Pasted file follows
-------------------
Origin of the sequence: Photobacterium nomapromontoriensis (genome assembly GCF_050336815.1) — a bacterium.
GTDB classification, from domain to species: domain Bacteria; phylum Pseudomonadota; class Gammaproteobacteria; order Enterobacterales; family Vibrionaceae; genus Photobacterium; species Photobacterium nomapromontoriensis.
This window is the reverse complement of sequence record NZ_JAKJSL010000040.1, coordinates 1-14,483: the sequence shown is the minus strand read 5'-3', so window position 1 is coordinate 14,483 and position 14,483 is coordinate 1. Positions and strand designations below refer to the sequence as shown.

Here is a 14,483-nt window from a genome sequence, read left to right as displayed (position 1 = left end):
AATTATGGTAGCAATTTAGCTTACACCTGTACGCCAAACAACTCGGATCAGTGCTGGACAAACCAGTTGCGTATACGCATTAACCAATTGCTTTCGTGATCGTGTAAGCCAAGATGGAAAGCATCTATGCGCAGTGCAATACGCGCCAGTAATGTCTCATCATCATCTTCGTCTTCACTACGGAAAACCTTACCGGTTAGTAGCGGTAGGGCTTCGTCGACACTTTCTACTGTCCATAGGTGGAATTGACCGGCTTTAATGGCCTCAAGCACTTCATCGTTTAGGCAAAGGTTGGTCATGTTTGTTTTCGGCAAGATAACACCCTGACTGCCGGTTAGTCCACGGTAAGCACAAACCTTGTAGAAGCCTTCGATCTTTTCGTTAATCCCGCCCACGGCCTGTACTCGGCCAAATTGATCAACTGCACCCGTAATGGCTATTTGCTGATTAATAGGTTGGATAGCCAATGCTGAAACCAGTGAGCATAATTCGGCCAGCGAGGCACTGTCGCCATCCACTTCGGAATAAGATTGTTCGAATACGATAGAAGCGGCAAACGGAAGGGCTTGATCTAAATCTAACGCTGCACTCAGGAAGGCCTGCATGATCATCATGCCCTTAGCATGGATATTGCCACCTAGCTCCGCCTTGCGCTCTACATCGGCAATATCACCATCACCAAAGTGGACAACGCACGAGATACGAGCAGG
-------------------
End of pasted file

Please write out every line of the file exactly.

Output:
Origin of the sequence: Photobacterium nomapromontoriensis (genome assembly GCF_050336815.1) — a bacterium.
GTDB classification, from domain to species: domain Bacteria; phylum Pseudomonadota; class Gammaproteobacteria; order Enterobacterales; family Vibrionaceae; genus Photobacterium; species Photobacterium nomapromontoriensis.
This window is the reverse complement of sequence record NZ_JAKJSL010000040.1, coordinates 1-14,483: the sequence shown is the minus strand read 5'-3', so window position 1 is coordinate 14,483 and position 14,483 is coordinate 1. Positions and strand designations below refer to the sequence as shown.

Here is a 14,483-nt window from a genome sequence, read left to right as displayed (position 1 = left end):
AATTATGGTAGCAATTTAGCTTACACCTGTACGCCAAACAACTCGGATCAGTGCTGGACAAACCAGTTGCGTATACGCATTAACCAATTGCTTTCGTGATCGTGTAAGCCAAGATGGAAAGCATCTATGCGCAGTGCAATACGCGCCAGTAATGTCTCATCATCATCTTCGTCTTCACTACGGAAAACCTTACCGGTTAGTAGCGGTAGGGCTTCGTCGACACTTTCTACTGTCCATAGGTGGAATTGACCGGCTTTAATGGCCTCAAGCACTTCATCGTTTAGGCAAAGGTTGGTCATGTTTGTTTTCGGCAAGATAACACCCTGACTGCCGGTTAGTCCACGGTAAGCACAAACCTTGTAGAAGCCTTCGATCTTTTCGTTAATCCCGCCCACGGCCTGTACTCGGCCAAATTGATCAACTGCACCCGTAATGGCTATTTGCTGATTAATAGGTTGGATAGCCAATGCTGAAACCAGTGAGCATAATTCGGCCAGCGAGGCACTGTCGCCATCCACTTCGGAATAAGATTGTTCGAATACGATAGAAGCGGCAAACGGAAGGGCTTGATCTAAATCTAACGCTGCACTCAGGAAGGCCTGCATGATCATCATGCCCTTAGCATGGATATTGCCACCTAGCTCCGCCTTGCGCTCTACATCGGCAATATCACCATCACCAAAGTGGACAACGCACGAGATACGAGCAGG